Photo credit: Sonju Photography

There at the Men Having Babies conference, standing with our former agency, along with another gay couple who just started their surrogacy process, in front of a room full of men eagerly hoping to be dads, I held our son while my husband held our daughter. And I truly can't believe it has come full circle. I can't believe that what felt like a long, arduous process really flew by in the blink of an eye. That our twins are now one-year old — shit, that we've been dads for one year already — because it all seems like yesterday. It feels like I could be sitting in the audience with a big question mark over my head, not knowing what to do next or how it will ever happen. Just wanting my family to grow, wanting so badly to be a dad.

And then suddenly — you're gifted hindsight.

So, yes, the surrogacy process fucking sucks but, and this is a very crucial 'but', it is so worth it. Every sleepless night, anxious phone call, doctor appointment, awkward moment or uncomfortable question — it is so, so, so unbelievably worth it. And while the process of surrogacy fucking sucks, the reward of pursuing the journey is so amazing. Being a dad is so amazing. Being a co-dad with my husband is so amazing. Knowing that we did this together for our family is so amazing.

If you're like I was and are filled with doubts, fears, questions — just have faith it will work out how it's meant to work out. Trust the process, however grueling and fucking sucky it may feel at times. Because you learn as you go, find strength you never knew you had, and meet some awesome people along the way. Plus, the silver lining far outweighs the general suckiness. Promise!

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How a White Gay Dad Discusses Racial Issues with his Black Sons

In light of the recent killing of George Floyd by the hands of police in Minneapolis, Joseph Sadusky shares two excerpts from his book that deal directly with issues around raising black sons.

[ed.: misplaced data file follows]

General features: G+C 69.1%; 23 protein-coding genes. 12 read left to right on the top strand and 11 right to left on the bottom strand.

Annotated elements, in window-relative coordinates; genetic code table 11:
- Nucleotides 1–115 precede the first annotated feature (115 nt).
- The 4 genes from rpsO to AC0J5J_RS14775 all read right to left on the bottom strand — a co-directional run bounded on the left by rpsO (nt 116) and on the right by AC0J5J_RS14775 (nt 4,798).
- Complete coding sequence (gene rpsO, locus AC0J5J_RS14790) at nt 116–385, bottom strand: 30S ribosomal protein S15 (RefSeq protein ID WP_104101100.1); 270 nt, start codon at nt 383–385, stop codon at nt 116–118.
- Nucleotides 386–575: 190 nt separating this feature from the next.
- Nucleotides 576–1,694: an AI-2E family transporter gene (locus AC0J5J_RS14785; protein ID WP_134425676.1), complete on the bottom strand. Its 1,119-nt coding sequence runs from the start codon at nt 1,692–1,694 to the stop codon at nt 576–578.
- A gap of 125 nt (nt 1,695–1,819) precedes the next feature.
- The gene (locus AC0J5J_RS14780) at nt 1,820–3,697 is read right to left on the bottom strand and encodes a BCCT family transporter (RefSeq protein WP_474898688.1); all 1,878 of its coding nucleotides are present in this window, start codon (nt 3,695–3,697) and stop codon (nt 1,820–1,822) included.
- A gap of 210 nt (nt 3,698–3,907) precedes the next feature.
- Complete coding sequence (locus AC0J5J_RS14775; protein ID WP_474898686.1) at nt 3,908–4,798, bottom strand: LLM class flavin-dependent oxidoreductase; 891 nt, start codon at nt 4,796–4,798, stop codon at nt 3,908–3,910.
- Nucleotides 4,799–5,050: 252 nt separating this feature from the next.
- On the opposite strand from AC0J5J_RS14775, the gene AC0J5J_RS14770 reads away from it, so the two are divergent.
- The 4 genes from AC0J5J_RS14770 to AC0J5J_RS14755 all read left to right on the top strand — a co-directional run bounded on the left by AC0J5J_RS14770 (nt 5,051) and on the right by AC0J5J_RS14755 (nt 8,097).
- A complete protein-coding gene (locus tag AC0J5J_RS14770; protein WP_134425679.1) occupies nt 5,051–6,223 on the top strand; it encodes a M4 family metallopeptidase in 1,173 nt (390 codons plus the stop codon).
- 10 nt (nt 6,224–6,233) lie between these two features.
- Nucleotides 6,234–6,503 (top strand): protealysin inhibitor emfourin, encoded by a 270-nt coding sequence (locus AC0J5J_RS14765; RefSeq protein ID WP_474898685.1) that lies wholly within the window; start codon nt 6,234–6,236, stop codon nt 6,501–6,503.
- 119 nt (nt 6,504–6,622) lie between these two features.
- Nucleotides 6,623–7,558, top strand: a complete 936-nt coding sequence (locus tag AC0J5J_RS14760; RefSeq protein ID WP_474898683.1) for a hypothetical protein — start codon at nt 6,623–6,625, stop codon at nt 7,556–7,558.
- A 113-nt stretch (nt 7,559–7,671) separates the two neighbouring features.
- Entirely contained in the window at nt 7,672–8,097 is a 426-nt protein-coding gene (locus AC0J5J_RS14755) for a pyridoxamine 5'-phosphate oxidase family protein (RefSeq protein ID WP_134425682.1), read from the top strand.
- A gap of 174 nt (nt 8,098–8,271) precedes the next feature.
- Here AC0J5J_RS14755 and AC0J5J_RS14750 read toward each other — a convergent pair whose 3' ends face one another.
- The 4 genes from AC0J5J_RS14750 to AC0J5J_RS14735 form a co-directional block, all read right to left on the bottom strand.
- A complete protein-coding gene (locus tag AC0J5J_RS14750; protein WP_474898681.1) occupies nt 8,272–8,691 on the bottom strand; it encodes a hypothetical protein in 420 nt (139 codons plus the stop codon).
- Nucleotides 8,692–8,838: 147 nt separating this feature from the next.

Editor's Note: In light of George Floyd's death, this month, author Joseph Sadusky — who has been sharing excerpts from his book Magic Lessons: Celebratory and Cautionary Tales about Life as a (Single, Gay, Transracially Adoptive) Dad each month —will share two posts that deal directly with issues around raising black sons. This is the first, titled "White," which looks at general questions that come up for a white dad raising black boys. Read previous installments here.

It may be presumptuous for a Caucasian gay man to claim to feel terrified and heartsick at the shooting of Trayvon Martin. But upon hearing the news that day in 2012, this is exactly how I felt.

The horrible truth is that there are many incidents of racial violence toward black males that I could use as starting points for this topic. But the specific case of Trayvon Martin—whose only crime was being a young black male wearing a hoodie, walking in a neighborhood where he had a home—has a particular resonance for me. Whatever the legalities of George Zimmerman using a gun to "stand his ground" if he felt his life was threatened, the simple truth is that he chose—against the direction of law enforcement, whom he contacted for support—to follow an African American male who had every right to be walking those neighborhood streets, however "thug" he might appear.